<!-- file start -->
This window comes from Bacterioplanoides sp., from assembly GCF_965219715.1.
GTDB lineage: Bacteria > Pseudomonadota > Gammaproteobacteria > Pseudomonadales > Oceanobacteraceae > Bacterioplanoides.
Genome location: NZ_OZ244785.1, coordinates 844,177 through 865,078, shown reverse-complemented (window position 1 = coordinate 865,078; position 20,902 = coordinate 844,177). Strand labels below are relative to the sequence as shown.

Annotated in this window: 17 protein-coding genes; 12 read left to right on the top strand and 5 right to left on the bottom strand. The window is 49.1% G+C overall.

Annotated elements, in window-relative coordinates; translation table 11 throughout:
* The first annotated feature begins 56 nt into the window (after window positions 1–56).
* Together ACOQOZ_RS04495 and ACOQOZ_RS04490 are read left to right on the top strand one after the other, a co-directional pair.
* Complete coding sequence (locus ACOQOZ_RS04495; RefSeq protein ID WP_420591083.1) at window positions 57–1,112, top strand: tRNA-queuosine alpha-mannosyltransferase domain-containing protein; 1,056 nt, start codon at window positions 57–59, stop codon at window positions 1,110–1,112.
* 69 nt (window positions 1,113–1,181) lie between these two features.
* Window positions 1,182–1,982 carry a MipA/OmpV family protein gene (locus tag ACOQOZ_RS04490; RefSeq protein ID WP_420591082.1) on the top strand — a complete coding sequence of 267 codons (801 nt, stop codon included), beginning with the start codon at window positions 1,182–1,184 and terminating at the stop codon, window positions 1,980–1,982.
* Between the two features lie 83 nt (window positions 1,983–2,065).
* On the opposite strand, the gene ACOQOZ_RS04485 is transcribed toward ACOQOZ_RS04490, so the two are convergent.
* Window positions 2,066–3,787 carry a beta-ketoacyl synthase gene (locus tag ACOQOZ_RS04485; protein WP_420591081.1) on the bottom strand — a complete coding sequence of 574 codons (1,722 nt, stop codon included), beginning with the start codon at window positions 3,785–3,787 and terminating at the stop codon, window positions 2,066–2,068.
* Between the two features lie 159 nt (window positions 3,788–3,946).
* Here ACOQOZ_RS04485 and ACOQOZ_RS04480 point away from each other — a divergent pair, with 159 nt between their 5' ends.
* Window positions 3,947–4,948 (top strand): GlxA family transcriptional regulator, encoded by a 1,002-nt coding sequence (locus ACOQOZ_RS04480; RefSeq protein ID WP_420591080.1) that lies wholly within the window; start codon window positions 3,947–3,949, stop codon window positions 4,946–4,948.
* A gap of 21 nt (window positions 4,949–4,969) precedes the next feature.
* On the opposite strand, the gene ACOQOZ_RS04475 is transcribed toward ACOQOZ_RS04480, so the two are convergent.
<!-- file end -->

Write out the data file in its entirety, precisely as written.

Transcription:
This window comes from Bacterioplanoides sp., from assembly GCF_965219715.1.
GTDB lineage: Bacteria > Pseudomonadota > Gammaproteobacteria > Pseudomonadales > Oceanobacteraceae > Bacterioplanoides.
Genome location: NZ_OZ244785.1, coordinates 844,177 through 865,078, shown reverse-complemented (window position 1 = coordinate 865,078; position 20,902 = coordinate 844,177). Strand labels below are relative to the sequence as shown.

Annotated in this window: 17 protein-coding genes; 12 read left to right on the top strand and 5 right to left on the bottom strand. The window is 49.1% G+C overall.

Annotated elements, in window-relative coordinates; translation table 11 throughout:
* The first annotated feature begins 56 nt into the window (after window positions 1–56).
* Together ACOQOZ_RS04495 and ACOQOZ_RS04490 are read left to right on the top strand one after the other, a co-directional pair.
* Complete coding sequence (locus ACOQOZ_RS04495; RefSeq protein ID WP_420591083.1) at window positions 57–1,112, top strand: tRNA-queuosine alpha-mannosyltransferase domain-containing protein; 1,056 nt, start codon at window positions 57–59, stop codon at window positions 1,110–1,112.
* 69 nt (window positions 1,113–1,181) lie between these two features.
* Window positions 1,182–1,982 carry a MipA/OmpV family protein gene (locus tag ACOQOZ_RS04490; RefSeq protein ID WP_420591082.1) on the top strand — a complete coding sequence of 267 codons (801 nt, stop codon included), beginning with the start codon at window positions 1,182–1,184 and terminating at the stop codon, window positions 1,980–1,982.
* Between the two features lie 83 nt (window positions 1,983–2,065).
* On the opposite strand, the gene ACOQOZ_RS04485 is transcribed toward ACOQOZ_RS04490, so the two are convergent.
* Window positions 2,066–3,787 carry a beta-ketoacyl synthase gene (locus tag ACOQOZ_RS04485; protein WP_420591081.1) on the bottom strand — a complete coding sequence of 574 codons (1,722 nt, stop codon included), beginning with the start codon at window positions 3,785–3,787 and terminating at the stop codon, window positions 2,066–2,068.
* Between the two features lie 159 nt (window positions 3,788–3,946).
* Here ACOQOZ_RS04485 and ACOQOZ_RS04480 point away from each other — a divergent pair, with 159 nt between their 5' ends.
* Window positions 3,947–4,948 (top strand): GlxA family transcriptional regulator, encoded by a 1,002-nt coding sequence (locus ACOQOZ_RS04480; RefSeq protein ID WP_420591080.1) that lies wholly within the window; start codon window positions 3,947–3,949, stop codon window positions 4,946–4,948.
* A gap of 21 nt (window positions 4,949–4,969) precedes the next feature.
* On the opposite strand, the gene ACOQOZ_RS04475 is transcribed toward ACOQOZ_RS04480, so the two are convergent.